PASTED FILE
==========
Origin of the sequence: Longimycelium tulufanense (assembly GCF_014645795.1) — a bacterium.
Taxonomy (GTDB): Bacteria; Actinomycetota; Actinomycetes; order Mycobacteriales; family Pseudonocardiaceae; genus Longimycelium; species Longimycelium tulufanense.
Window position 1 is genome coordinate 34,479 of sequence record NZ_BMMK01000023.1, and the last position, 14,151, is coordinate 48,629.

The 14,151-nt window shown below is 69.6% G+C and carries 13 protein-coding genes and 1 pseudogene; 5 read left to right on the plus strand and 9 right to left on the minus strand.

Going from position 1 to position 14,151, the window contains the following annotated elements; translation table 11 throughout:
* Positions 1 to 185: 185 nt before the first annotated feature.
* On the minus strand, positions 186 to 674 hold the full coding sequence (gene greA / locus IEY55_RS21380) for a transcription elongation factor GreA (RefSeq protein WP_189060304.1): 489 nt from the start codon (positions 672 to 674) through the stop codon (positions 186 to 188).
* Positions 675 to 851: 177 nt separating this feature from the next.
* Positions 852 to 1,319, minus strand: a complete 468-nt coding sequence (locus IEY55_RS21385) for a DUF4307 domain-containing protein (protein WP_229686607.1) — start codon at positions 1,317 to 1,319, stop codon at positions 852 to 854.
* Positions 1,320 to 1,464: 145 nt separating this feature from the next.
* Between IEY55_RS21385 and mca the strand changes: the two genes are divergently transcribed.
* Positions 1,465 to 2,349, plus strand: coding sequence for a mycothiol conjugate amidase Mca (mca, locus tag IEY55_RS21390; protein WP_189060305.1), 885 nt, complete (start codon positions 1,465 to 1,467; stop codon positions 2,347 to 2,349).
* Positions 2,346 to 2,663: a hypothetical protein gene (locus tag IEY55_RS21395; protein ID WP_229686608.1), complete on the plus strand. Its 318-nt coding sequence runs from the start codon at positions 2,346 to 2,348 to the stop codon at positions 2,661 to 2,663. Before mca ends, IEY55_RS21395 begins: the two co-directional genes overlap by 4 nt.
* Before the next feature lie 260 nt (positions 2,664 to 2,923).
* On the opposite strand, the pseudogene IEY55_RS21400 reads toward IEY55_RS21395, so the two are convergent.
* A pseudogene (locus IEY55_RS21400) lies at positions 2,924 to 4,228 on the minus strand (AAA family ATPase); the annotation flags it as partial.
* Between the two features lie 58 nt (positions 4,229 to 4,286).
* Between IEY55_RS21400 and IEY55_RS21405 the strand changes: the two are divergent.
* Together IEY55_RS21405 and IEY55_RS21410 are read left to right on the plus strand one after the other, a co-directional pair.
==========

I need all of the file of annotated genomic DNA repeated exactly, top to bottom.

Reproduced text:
Origin of the sequence: Longimycelium tulufanense (assembly GCF_014645795.1) — a bacterium.
Taxonomy (GTDB): Bacteria; Actinomycetota; Actinomycetes; order Mycobacteriales; family Pseudonocardiaceae; genus Longimycelium; species Longimycelium tulufanense.
Window position 1 is genome coordinate 34,479 of sequence record NZ_BMMK01000023.1, and the last position, 14,151, is coordinate 48,629.

The 14,151-nt window shown below is 69.6% G+C and carries 13 protein-coding genes and 1 pseudogene; 5 read left to right on the plus strand and 9 right to left on the minus strand.

Going from position 1 to position 14,151, the window contains the following annotated elements; translation table 11 throughout:
* Positions 1 to 185: 185 nt before the first annotated feature.
* On the minus strand, positions 186 to 674 hold the full coding sequence (gene greA / locus IEY55_RS21380) for a transcription elongation factor GreA (RefSeq protein WP_189060304.1): 489 nt from the start codon (positions 672 to 674) through the stop codon (positions 186 to 188).
* Positions 675 to 851: 177 nt separating this feature from the next.
* Positions 852 to 1,319, minus strand: a complete 468-nt coding sequence (locus IEY55_RS21385) for a DUF4307 domain-containing protein (protein WP_229686607.1) — start codon at positions 1,317 to 1,319, stop codon at positions 852 to 854.
* Positions 1,320 to 1,464: 145 nt separating this feature from the next.
* Between IEY55_RS21385 and mca the strand changes: the two genes are divergently transcribed.
* Positions 1,465 to 2,349, plus strand: coding sequence for a mycothiol conjugate amidase Mca (mca, locus tag IEY55_RS21390; protein WP_189060305.1), 885 nt, complete (start codon positions 1,465 to 1,467; stop codon positions 2,347 to 2,349).
* Positions 2,346 to 2,663: a hypothetical protein gene (locus tag IEY55_RS21395; protein ID WP_229686608.1), complete on the plus strand. Its 318-nt coding sequence runs from the start codon at positions 2,346 to 2,348 to the stop codon at positions 2,661 to 2,663. Before mca ends, IEY55_RS21395 begins: the two co-directional genes overlap by 4 nt.
* Before the next feature lie 260 nt (positions 2,664 to 2,923).
* On the opposite strand, the pseudogene IEY55_RS21400 reads toward IEY55_RS21395, so the two are convergent.
* A pseudogene (locus IEY55_RS21400) lies at positions 2,924 to 4,228 on the minus strand (AAA family ATPase); the annotation flags it as partial.
* Between the two features lie 58 nt (positions 4,229 to 4,286).
* Between IEY55_RS21400 and IEY55_RS21405 the strand changes: the two are divergent.
* Together IEY55_RS21405 and IEY55_RS21410 are read left to right on the plus strand one after the other, a co-directional pair.